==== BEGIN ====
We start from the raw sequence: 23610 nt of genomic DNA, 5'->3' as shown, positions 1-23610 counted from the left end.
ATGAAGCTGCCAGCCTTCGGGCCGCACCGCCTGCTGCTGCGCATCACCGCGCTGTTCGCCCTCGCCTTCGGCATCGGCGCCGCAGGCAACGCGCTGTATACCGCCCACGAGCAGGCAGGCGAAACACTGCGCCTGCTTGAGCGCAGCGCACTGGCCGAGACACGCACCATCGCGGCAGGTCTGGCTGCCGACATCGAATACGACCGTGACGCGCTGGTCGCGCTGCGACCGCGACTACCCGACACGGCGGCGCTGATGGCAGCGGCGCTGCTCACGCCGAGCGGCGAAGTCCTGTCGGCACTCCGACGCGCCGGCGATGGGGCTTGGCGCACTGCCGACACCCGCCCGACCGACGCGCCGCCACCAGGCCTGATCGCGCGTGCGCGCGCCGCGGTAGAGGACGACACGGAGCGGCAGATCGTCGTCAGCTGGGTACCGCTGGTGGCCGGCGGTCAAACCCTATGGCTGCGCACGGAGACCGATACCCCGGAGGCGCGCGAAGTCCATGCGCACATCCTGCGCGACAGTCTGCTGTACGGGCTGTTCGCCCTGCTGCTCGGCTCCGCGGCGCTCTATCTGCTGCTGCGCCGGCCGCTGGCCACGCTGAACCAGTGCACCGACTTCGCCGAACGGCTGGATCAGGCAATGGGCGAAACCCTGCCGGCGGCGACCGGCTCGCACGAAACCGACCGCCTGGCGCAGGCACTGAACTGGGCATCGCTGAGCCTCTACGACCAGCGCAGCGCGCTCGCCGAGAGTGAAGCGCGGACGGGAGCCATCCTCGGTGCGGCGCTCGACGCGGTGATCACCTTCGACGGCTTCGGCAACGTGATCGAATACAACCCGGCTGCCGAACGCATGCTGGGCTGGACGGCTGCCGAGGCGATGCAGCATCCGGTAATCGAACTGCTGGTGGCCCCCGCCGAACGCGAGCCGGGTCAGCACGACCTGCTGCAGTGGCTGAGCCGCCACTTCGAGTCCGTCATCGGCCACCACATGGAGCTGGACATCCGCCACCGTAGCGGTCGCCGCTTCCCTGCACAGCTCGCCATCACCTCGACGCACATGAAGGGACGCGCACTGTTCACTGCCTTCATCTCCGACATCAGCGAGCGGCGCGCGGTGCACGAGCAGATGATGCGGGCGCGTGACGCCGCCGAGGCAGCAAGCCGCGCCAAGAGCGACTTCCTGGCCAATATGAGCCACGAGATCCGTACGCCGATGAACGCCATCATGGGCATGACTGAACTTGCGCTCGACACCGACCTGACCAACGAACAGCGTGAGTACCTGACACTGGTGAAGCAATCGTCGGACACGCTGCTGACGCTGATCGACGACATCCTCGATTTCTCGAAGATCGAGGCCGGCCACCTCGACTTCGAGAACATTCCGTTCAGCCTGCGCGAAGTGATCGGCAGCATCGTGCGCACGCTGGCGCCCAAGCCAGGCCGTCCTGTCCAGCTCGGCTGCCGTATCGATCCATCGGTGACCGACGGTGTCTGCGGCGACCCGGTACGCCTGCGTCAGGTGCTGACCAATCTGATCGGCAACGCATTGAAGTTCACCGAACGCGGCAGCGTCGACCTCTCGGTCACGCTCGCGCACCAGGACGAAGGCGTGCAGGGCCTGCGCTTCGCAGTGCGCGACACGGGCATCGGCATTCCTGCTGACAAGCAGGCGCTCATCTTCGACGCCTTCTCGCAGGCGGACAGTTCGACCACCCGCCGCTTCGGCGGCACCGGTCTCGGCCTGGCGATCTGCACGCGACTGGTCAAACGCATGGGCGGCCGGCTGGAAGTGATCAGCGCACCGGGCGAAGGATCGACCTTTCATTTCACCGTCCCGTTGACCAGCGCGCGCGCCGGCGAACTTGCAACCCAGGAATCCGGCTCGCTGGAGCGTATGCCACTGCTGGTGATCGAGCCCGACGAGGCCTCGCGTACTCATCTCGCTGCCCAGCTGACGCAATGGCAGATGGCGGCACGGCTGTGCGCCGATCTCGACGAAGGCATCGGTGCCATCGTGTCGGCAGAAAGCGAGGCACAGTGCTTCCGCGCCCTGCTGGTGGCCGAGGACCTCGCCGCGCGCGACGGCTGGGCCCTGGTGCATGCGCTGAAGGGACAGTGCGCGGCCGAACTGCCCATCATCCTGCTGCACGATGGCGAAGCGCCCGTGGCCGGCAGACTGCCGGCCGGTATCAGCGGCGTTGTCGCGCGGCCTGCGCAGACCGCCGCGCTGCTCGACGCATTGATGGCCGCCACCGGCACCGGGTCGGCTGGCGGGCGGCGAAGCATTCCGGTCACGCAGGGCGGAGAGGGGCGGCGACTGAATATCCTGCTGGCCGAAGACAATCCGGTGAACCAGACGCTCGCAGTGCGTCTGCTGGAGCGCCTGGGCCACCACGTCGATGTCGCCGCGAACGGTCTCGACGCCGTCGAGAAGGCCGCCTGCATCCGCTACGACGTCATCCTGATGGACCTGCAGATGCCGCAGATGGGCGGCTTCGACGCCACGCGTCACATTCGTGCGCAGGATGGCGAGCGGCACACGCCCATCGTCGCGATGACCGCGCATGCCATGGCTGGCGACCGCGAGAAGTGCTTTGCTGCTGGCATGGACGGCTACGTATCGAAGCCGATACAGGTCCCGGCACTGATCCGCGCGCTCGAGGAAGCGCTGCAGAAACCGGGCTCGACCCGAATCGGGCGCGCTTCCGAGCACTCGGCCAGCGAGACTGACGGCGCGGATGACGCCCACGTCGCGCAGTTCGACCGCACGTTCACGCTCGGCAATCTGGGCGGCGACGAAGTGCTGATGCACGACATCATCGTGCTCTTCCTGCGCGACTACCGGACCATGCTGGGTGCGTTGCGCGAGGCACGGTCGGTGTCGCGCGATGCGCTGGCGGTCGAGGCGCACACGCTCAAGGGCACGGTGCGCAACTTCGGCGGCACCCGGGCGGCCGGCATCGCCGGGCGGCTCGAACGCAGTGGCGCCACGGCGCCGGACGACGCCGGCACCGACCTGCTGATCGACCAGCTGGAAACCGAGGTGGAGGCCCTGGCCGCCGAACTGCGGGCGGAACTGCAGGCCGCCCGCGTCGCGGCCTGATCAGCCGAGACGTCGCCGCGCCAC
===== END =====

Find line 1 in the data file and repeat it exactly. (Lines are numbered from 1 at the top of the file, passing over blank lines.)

We start from the raw sequence: 23610 nt of genomic DNA, 5'->3' as shown, positions 1-23610 counted from the left end.